"Cash and Cachet": a sequel to Pride and Prejudice" and "Sense and Sensibility" by Squire Zuckerberg and Some Other Gentlemen
Apr 8, 2013
Mark Zuckerberg, having fulfilled all his original ambitions (and a few more that he didn't even know he had) by the age of 28, has been casting around for another project worthy of his brain, abilities, personality and ego.
Unfortunately, the post of Master of the Planet is has been discontinued and thus, like so very many before him, Mr. Zuckerberg has decided that it is time for him and his fellow Internet demi-gods to go into politics. (Surely it can be no more than coincidence that he is the same age as the callow, porcine clown currently in charge of North Korea, can it? Or have the Old Ones up there on Mount Olympus been at the Ambrosia again and are having a bit of a laugh at humanity's expense?).
Zuckerberg is starting with what Facebook describes as "a political advocacy group" called "The Silicon Valley Political Actions Committee" (SVPAC). In the first instance, the "Committee" will focus on "immigration and education reform". Some commentators have already said that sounds sinister enough, but it is the Committee's prospectus, which, unsurprisingly, has been leaked to the media, that illustrates the boastful arrogance of some of those behind the nascent organisation.
The prospectus was, it seems, authored by one Joe Green (yes, that is the same Joe Green who was Mark Zuckerberg's room-mate at Harvard and the chap who decided to stay on at university and get a degree rather than packing it in to become a hobbledehoy billionaire), the man who, according to the US publication 'Politico', will run the Silicon Valley Political Actions Committee.
There's a section in the prospectus headed "Our Tactical Assets" which articulates just why the SVPAC thinks it has such a rosy future - and it all boils down to cash and social cachet.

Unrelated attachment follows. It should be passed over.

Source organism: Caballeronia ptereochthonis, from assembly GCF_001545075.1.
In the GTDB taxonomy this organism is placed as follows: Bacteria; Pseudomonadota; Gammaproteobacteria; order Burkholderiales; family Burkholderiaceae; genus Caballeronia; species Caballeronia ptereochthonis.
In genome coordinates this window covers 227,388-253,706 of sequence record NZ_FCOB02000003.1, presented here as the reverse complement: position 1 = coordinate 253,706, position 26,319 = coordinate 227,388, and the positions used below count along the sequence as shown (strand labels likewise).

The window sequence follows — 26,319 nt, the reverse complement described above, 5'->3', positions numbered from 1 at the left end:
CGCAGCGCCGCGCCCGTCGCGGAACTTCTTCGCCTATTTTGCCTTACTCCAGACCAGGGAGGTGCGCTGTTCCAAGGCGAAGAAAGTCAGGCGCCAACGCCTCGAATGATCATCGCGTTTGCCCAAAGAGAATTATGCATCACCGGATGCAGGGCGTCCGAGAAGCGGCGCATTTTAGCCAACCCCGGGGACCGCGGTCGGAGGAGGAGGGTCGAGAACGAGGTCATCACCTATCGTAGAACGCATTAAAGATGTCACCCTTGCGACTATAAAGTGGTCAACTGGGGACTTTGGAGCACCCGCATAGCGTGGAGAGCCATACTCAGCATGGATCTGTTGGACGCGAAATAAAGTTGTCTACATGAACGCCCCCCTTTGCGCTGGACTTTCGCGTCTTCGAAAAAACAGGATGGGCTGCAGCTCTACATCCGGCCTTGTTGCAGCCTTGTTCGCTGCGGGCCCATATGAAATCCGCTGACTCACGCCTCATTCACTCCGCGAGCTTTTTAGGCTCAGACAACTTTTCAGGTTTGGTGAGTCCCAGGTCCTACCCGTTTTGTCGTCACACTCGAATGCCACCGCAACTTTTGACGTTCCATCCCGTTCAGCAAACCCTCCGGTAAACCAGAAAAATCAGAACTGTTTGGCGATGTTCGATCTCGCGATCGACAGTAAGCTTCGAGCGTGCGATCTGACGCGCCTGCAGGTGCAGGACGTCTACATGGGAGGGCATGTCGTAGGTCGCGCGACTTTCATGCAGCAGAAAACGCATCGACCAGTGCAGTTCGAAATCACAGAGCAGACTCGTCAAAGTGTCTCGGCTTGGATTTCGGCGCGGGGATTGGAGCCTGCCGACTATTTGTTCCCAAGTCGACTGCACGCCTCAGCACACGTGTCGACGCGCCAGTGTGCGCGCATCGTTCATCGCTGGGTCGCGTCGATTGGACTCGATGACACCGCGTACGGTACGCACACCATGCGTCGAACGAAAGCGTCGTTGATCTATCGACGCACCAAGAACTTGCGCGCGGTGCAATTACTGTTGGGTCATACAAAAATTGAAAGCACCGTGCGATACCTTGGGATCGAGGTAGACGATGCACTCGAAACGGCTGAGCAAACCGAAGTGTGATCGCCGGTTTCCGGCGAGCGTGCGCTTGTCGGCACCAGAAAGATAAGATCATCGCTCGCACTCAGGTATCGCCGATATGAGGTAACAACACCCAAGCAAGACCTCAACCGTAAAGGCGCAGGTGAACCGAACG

It seems "people in tech" have the potential, and indeed the fright and perhaps even the noblesse oblige to coalesce into "one of the most powerful political forces".
This is is because;
We [i.e. they] control massive distribution channels, both as companies and individuals.
Our [i.e. their] voice carries a lot of weight because we [they] are broadly popular with Americans. (Yeah, and that could soon change, sunshine.)
We [i.e. they] have individuals with a lot of money. If deployed properly this can have huge influence in the current campaign finance environment.”
Once the prospectus was out there in the public domain, Mr. Green was forced into some rapid back-tracking and apologies. He wrote, "Some of the information contained [in the prospectus] is outdated and not representative of the kind of work this organisation will perform. Moreover, I regret some of the language in the email was poorly-chosen and could give a misimpression of the views and aspirations of this organisation and those associated with it."
Really? Sure it wasn't a matter of changing the tune after being caught out?
All this reminds me of the great story about the American academic who complained to the university authorities because he hadn't been allowed to fly business class to the East Coast from the West Coast to deliver his paper on hubris.
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